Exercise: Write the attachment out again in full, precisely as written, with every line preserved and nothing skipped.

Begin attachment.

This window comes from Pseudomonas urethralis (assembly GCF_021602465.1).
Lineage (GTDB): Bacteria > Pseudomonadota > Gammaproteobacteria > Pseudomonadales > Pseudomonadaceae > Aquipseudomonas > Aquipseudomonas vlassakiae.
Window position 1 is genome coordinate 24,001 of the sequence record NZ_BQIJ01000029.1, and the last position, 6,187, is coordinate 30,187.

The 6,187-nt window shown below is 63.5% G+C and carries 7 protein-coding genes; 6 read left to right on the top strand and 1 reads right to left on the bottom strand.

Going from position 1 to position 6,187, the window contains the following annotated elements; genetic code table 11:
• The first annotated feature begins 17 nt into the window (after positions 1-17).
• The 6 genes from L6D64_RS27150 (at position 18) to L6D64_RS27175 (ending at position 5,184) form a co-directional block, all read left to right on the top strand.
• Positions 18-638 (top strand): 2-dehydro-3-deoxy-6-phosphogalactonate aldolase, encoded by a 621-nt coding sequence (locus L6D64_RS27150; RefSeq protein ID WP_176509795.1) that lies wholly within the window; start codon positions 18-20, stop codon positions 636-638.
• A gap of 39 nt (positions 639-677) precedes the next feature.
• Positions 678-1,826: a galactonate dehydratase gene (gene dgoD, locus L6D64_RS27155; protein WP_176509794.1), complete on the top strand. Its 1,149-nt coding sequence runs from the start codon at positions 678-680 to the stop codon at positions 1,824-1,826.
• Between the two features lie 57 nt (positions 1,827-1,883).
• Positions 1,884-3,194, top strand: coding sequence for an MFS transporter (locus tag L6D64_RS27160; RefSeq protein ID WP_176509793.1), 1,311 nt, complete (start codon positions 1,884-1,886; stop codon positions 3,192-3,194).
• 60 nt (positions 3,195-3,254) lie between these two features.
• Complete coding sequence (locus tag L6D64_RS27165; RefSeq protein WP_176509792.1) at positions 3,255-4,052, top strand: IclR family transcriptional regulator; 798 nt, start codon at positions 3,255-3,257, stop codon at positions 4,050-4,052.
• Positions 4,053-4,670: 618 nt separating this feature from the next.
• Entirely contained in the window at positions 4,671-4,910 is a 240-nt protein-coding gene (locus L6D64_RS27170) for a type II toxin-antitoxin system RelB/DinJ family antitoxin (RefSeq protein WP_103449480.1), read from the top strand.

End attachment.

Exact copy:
This window comes from Pseudomonas urethralis (assembly GCF_021602465.1).
Lineage (GTDB): Bacteria > Pseudomonadota > Gammaproteobacteria > Pseudomonadales > Pseudomonadaceae > Aquipseudomonas > Aquipseudomonas vlassakiae.
Window position 1 is genome coordinate 24,001 of the sequence record NZ_BQIJ01000029.1, and the last position, 6,187, is coordinate 30,187.

The 6,187-nt window shown below is 63.5% G+C and carries 7 protein-coding genes; 6 read left to right on the top strand and 1 reads right to left on the bottom strand.

Going from position 1 to position 6,187, the window contains the following annotated elements; genetic code table 11:
• The first annotated feature begins 17 nt into the window (after positions 1-17).
• The 6 genes from L6D64_RS27150 (at position 18) to L6D64_RS27175 (ending at position 5,184) form a co-directional block, all read left to right on the top strand.
• Positions 18-638 (top strand): 2-dehydro-3-deoxy-6-phosphogalactonate aldolase, encoded by a 621-nt coding sequence (locus L6D64_RS27150; RefSeq protein ID WP_176509795.1) that lies wholly within the window; start codon positions 18-20, stop codon positions 636-638.
• A gap of 39 nt (positions 639-677) precedes the next feature.
• Positions 678-1,826: a galactonate dehydratase gene (gene dgoD, locus L6D64_RS27155; protein WP_176509794.1), complete on the top strand. Its 1,149-nt coding sequence runs from the start codon at positions 678-680 to the stop codon at positions 1,824-1,826.
• Between the two features lie 57 nt (positions 1,827-1,883).
• Positions 1,884-3,194, top strand: coding sequence for an MFS transporter (locus tag L6D64_RS27160; RefSeq protein ID WP_176509793.1), 1,311 nt, complete (start codon positions 1,884-1,886; stop codon positions 3,192-3,194).
• 60 nt (positions 3,195-3,254) lie between these two features.
• Complete coding sequence (locus tag L6D64_RS27165; RefSeq protein WP_176509792.1) at positions 3,255-4,052, top strand: IclR family transcriptional regulator; 798 nt, start codon at positions 3,255-3,257, stop codon at positions 4,050-4,052.
• Positions 4,053-4,670: 618 nt separating this feature from the next.
• Entirely contained in the window at positions 4,671-4,910 is a 240-nt protein-coding gene (locus L6D64_RS27170) for a type II toxin-antitoxin system RelB/DinJ family antitoxin (RefSeq protein WP_103449480.1), read from the top strand.